Good that you're enjoying that kind of access. My point, though, is that most routers rated at 54 will run at a real-world 12. Also, routers rated at
108 or 125 will run at about 35 - 40. That's in normal conditions without a lot of interference from maybe 10 feet (some routers will run slower from shorter distances). I've tested 60-70 routers under all conditions, so I'm just saying the average is 12. For example, the Apple Extreme G runs at 12. And most of the networking companies -- as much as they talk about fast access and theoreticl speeds -- will quote realistic numbers like 35 for MIMO and 45 for Super-G.
Methinks you missed my point. The TCP thruput is a roughly a fixed percentage of the connection speed. 40% to 50% is typical. The connection speed varies with the S/N ratio and BER (bit error rate), where the system intentionally slows down to keep the BER within usable limits. You can't just say "it runs at 12Mbits/sec" without specifying the connection speed or at least the conditions of the test. There are no "typical", "average", or "all" conditions. More bluntly, any test conditions without numbers is worthless.
For example, I have a typical 2 year old laptop running an unspecified
802.11g wireless card to a commodity access point across the room. Based upon your experience, what thruput should I be getting? Notice that it would be almost impossible to predict without knowing the make and models, antenna arrangements, range, reflective surfaces, interference potential (glass wall facing the city), type of benchmarking software, or protocols used (TCP vs UDP, VPN, WPA, WEP, PPTP, etc). All I'm asking is that if when proclaim that "most routers rated a 54 will run at a real-world 12", that you specify approximately under what conditions and distance the number was obtained. At the very least, specify if the stated speed is with indoor (no walls), office (some walls), or outdoor, use.
For what it's worth, the office next to mine has an Apple Airport Extreme 802.11g. When I test their laptops (mix of iBooks and Dell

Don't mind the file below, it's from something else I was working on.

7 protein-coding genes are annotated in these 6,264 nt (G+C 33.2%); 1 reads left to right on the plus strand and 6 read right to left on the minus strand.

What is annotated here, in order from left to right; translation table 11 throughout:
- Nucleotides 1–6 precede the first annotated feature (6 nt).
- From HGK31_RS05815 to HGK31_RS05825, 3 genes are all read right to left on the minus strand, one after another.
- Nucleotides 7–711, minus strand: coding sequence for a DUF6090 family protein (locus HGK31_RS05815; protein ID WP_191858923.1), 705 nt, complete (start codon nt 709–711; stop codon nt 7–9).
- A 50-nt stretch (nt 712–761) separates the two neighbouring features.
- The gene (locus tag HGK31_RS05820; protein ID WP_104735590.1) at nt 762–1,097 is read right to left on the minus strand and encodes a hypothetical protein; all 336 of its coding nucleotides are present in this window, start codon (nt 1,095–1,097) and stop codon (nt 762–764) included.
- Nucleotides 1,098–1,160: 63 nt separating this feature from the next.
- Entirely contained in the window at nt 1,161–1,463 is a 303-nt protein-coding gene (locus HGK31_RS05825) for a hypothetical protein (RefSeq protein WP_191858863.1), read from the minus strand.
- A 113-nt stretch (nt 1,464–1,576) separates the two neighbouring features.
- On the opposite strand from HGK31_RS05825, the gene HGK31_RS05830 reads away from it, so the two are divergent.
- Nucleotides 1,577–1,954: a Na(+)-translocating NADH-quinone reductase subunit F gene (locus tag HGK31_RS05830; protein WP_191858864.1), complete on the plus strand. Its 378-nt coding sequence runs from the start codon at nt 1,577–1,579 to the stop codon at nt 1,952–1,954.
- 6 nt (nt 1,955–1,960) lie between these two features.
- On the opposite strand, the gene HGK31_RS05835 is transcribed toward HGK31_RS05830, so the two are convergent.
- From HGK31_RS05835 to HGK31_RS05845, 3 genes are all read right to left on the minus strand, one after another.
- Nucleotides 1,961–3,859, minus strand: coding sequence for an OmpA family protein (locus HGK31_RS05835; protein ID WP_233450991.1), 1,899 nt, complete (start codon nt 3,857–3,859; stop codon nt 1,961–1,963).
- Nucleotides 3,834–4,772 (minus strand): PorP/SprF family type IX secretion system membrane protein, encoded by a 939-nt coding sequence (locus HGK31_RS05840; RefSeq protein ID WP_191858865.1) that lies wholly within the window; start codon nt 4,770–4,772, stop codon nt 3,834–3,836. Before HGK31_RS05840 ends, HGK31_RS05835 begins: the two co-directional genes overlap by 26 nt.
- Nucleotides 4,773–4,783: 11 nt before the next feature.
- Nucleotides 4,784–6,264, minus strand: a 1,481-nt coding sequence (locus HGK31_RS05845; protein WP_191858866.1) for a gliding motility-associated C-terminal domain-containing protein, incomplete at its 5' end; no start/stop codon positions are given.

51xx laptops), they all work between 20-30Mbits/sec. The range is between 6 to 15ft. However, there is one old Micron PIII W2K laptop that only does about 10-12Mbits/sec that I've been unable to obtain faster performance. Since it's always on the road, it's been difficult to confiscate and fix. The user doesn't seem concerned as it's fast enough for his use.
Incidentally, in another thread you seem to believe that the thruput and performance are heavily dependent upon the processor. That may be true for really ancient laptops and computahs, but just about anything faster than a Celeron 300 will do 25Mbits/sec thruput with any 802.11g access point up to about 10ft. More specifically, my ancient Micron Transport 2 300Mhz PII laptop running WinME and a DWL-G630 rev B1 talking to a DI-624 does it nicely.
Under ideal conditions, I get thruput equal to about 50% of the connection speed. If I add interference, the percentage will drop.
I ignore the labels and marketing hype. 50% of the connection speed at best. Anything you do beyond that makes it worse, such as adding
802.11b clients, inter fence, reflections, obstructions, other co-channel users etc.
I only have one point to make. Don't throw numbers into an answer unless you are prepared to substantiate where you obtained those numbers and under what conditions. I don't think that's too much to ask.
How fast does my car go? Mine goes about 30 miles per hour on the average. How much does that tell you about how fast *YOUR* car will go. However, if I specify the conditions under which I came up with
30 miles per hour, you might be able to consider the 30 miles per hour as useful information.
In engineering, I work with benchmarks and reproduce able numbers. When I put on my marketing hat, I work with expectations, perception, and a large collection of intangibles. I literally have to do a personality change to make the transition.